Rowand Anderson, Sir Robert (1834-1921)
Sir Robert Rowand Anderson RSA (5 April 1834 – 1 June 1921) was a Scottish Victorian architect. Anderson trained in the office of George Gilbert Scott in London before setting up his own practice in Edinburgh in 1860. During the 1860s his main work was small churches in the ‘first pointed’ style that is characteristic of Scott’s former assistants. By 1880 his practice was designing the most prestigious public and private buildings in Scotland.
His works include The Scottish National Portrait Gallery; Dome of Old College, Medical Faculty and McEwan Hall, Edinburgh University; Central Hotel at Glasgow Central station, the Catholic Apostolic Church in Edinburgh and Mount Stuart House on the Isle of Bute for the 3rd Marquess of Bute.
Anderson was born at Liberton, outside Edinburgh, the third child of James Anderson, a solicitor, and Maragaret Rowand. Educated at George Watson’s College, he began a legal apprenticeship in 1845, and briefly worked for his father’s firm. He began to study architecture in 1849, attending classes at the Trustee’s Drawing Academy (which later became Edinburgh College of Art), and was articled to architect John Lessels (1809-1883).
In 1857 he took a two-year post as an assistant to George Gilbert Scott, in his office at Trafalgar Square, London. Here he worked alongside many influential architects, including Giles Gilbert Scott. He then spent time travelling and studying in Europe, working briefly for Pierre Cuypers in Roermond, Netherlands.
In 1860 Anderson returned to Edinburgh, and began working as an architect with the Royal Engineers, undertaking works on coastal defences, and the 78th Highlanders memorial outside Edinburgh Castle. For Giles Gilbert Scott he supervised the construction of St James church in Leith, which led to further commissions from the Scottish Episcopal Church, including Christ Church, Falkirk (1862), All Saints, Brougham Place, Edinburgh (1864), St Andrew’s church in St Andrews (1866), St John’s, Alloa (1866), and St James, Cupar (1866). All of these were carried out alongside his work for the Royal Engineers, and show the influence of Scott’s church designs.
Anderson set up his own independent practice in 1868. His first significant commission came in 1871, for the restoration of St Vigeans Parish Church, Angus. He went on to win the competition to design the Catholic Apostolic Church in Edinburgh. Anderson joined the Society of Antiquaries of Scotland, where he met future clients including the Marquis of Bute. In 1873 a short-lived partnership with David Bryce began, but was dissolved only months later.
In 1874 he was invited to submit designs for a competition for the University of Edinburgh Medical Faculty and graduation hall. He undertook further study tours to Europe, resulting in the winning Italian Renaissance style design which was finalised in 1877. The design secured Anderson’s election to the Royal Scottish Academy, although the Medical School was not completed until 1886, and the McEwan Hall not until 1897. His next major commission came soon after, in 1876, when he was appointed as architect for Glasgow Central Station. In 1878 Anderson designed a new Mount Stuart House (1878-1896) in an Italian Gothic style for the Marquis of Bute, following the destruction by fire of the previous house. The Scottish National Portrait Gallery (1884-1889) was designed in a similar style, and also executed in red sandstone.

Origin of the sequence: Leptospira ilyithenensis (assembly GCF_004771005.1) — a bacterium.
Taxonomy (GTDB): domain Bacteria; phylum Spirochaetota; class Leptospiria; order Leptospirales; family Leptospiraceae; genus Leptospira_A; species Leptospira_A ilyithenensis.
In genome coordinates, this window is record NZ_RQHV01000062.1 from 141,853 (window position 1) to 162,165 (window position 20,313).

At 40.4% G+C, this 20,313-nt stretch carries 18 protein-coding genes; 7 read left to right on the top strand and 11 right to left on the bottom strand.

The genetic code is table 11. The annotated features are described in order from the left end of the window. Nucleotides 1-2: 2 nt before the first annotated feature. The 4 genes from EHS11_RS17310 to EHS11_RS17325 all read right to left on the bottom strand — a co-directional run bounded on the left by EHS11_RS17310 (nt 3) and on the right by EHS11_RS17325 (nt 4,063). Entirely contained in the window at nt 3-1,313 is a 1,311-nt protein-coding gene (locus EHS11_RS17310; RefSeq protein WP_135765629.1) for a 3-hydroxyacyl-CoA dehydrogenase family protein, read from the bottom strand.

In 1881 Anderson made his employee George Washington Browne a partner, and two years later the firm became Wardrop, Anderson and Browne, following the death of Maitland Wardrop and the merger of his practice with Anderson’s. However, Browne left in 1885, and Hew Wardrop died in 1887, leaving Anderson as sole partner again. Notable architects employed within the Anderson practice included Robert Weir Schultz, Robert Lorimer, A.G. Sydney Mitchell, and James Jerdan.
During the 1880s, Anderson’s style became increasingly influenced by Scottish historical architecture, possibly as a result of his friendship with architectural historians MacGibbon and Ross. The Scottish influence is evident in the Normand Memorial Hall, Dysart (1882), Ardgowan Esate Office, Greenock (1886), and the Pearce Institute, Govan (1892).
From the 1890s, restoration became the focus of Anderson’s architecture, as major commissions declined. He had already undertaken work at Iona Abbey and Jedburgh Abbey in the 1870s, and now restored Dunblane Cathedral and Paisley Abbey. He became more involved in teaching, helping to set up a School of Applied Art in 1892. In 1903 this merged into the new Edinburgh College of Art, with Anderson as a trustee.
In his later years Anderson became difficult to work with, and was perceived as arrogant. Another partnership, formed in 1899, was dissolved following lawsuits in 1902. Rowand Anderson and Paul was formed in 1904, with Andrew Forman Balfour Paul, son of Sir James Balfour Paul, the Lord Lyon. He was knighted in 1902 for his work at the Scottish royal residence, Balmoral Castle. By 1916 he was ill, although he founded the Incorporation of Architects in Scotland (later the Royal Incorporation of Architects in Scotland) in that year, and donated his own Rutland Square townhouse to be used as its headquarters.
Anderson’s architectural practice was carried on as Rowand Anderson and Paul, until Basil Spence and William Kininmonth joined in 1934, forming Rowand Anderson and Paul and Partners. Paul died in 1938, and Spence left in 1945, leaving Kininmonth to carry on as Rowand Anderson, Kininmonth and Paul, which was still in operation in the late 1960s.